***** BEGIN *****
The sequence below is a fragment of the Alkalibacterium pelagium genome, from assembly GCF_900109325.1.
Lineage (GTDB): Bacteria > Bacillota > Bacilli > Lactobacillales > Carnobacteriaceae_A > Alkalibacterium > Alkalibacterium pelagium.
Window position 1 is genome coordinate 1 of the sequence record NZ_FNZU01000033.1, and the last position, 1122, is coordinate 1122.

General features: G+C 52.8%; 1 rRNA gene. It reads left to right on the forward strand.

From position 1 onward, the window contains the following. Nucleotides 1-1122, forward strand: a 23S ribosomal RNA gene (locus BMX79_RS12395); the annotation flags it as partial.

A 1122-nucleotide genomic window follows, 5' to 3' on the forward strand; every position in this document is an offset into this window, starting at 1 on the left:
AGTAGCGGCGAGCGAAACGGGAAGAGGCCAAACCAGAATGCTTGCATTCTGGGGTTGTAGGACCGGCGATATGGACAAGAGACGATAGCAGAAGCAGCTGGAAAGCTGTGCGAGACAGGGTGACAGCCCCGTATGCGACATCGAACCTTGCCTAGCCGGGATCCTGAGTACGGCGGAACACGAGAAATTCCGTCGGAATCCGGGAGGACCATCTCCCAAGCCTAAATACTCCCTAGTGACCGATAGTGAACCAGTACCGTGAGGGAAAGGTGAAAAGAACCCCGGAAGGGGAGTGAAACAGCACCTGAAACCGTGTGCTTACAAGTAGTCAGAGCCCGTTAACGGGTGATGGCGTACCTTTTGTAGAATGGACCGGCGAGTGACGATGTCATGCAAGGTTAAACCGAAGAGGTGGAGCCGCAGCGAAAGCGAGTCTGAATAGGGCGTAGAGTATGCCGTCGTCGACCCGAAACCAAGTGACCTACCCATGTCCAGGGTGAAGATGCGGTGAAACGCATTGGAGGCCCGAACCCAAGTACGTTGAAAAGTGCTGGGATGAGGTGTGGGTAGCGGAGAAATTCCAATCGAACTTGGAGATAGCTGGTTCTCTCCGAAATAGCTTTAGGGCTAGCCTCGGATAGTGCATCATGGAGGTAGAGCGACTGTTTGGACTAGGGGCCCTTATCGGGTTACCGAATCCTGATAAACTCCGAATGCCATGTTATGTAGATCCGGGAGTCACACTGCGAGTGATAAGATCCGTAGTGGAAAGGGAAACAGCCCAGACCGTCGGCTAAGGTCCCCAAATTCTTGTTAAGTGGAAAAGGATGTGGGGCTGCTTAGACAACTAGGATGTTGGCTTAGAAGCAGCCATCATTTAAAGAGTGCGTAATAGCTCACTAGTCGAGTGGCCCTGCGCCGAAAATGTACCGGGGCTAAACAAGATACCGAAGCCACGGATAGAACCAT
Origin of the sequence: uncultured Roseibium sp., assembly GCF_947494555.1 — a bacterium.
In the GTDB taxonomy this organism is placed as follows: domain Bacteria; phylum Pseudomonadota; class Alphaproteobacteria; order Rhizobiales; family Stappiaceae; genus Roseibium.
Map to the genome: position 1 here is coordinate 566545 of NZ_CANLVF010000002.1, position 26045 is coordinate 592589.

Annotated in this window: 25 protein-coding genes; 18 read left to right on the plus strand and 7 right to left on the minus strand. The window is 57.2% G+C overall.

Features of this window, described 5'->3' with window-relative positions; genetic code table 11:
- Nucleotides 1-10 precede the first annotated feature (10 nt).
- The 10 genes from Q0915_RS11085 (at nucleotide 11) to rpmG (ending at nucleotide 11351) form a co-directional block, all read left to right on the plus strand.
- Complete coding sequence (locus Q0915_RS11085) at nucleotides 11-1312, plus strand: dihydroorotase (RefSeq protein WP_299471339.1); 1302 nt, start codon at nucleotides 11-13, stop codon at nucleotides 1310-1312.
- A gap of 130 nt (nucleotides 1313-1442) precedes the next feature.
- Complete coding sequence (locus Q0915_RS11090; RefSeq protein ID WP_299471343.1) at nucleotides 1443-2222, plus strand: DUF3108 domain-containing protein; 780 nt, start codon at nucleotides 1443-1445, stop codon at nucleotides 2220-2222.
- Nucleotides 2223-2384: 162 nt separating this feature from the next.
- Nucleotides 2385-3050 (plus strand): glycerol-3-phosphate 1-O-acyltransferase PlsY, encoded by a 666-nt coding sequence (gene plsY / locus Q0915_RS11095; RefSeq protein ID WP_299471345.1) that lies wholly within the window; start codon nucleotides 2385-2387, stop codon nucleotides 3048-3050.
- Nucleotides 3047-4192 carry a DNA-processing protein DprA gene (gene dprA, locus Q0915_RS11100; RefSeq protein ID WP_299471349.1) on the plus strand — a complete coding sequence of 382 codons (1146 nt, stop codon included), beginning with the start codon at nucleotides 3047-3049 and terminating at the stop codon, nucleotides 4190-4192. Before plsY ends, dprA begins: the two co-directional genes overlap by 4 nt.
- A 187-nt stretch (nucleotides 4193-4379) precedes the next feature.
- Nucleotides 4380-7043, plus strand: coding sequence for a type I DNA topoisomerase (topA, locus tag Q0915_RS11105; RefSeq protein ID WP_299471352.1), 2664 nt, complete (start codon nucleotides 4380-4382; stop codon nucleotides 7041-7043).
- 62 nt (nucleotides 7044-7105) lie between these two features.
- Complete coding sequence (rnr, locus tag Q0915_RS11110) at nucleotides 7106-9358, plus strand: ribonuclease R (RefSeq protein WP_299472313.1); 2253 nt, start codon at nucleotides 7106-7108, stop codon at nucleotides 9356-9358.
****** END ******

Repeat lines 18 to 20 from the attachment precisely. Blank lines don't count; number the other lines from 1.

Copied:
- Nucleotides 2223-2384: 162 nt separating this feature from the next.
- Nucleotides 2385-3050 (plus strand): glycerol-3-phosphate 1-O-acyltransferase PlsY, encoded by a 666-nt coding sequence (gene plsY / locus Q0915_RS11095; RefSeq protein ID WP_299471345.1) that lies wholly within the window; start codon nucleotides 2385-2387, stop codon nucleotides 3048-3050.
- Nucleotides 3047-4192 carry a DNA-processing protein DprA gene (gene dprA, locus Q0915_RS11100; RefSeq protein ID WP_299471349.1) on the plus strand — a complete coding sequence of 382 codons (1146 nt, stop codon included), beginning with the start codon at nucleotides 3047-3049 and terminating at the stop codon, nucleotides 4190-4192. Before plsY ends, dprA begins: the two co-directional genes overlap by 4 nt.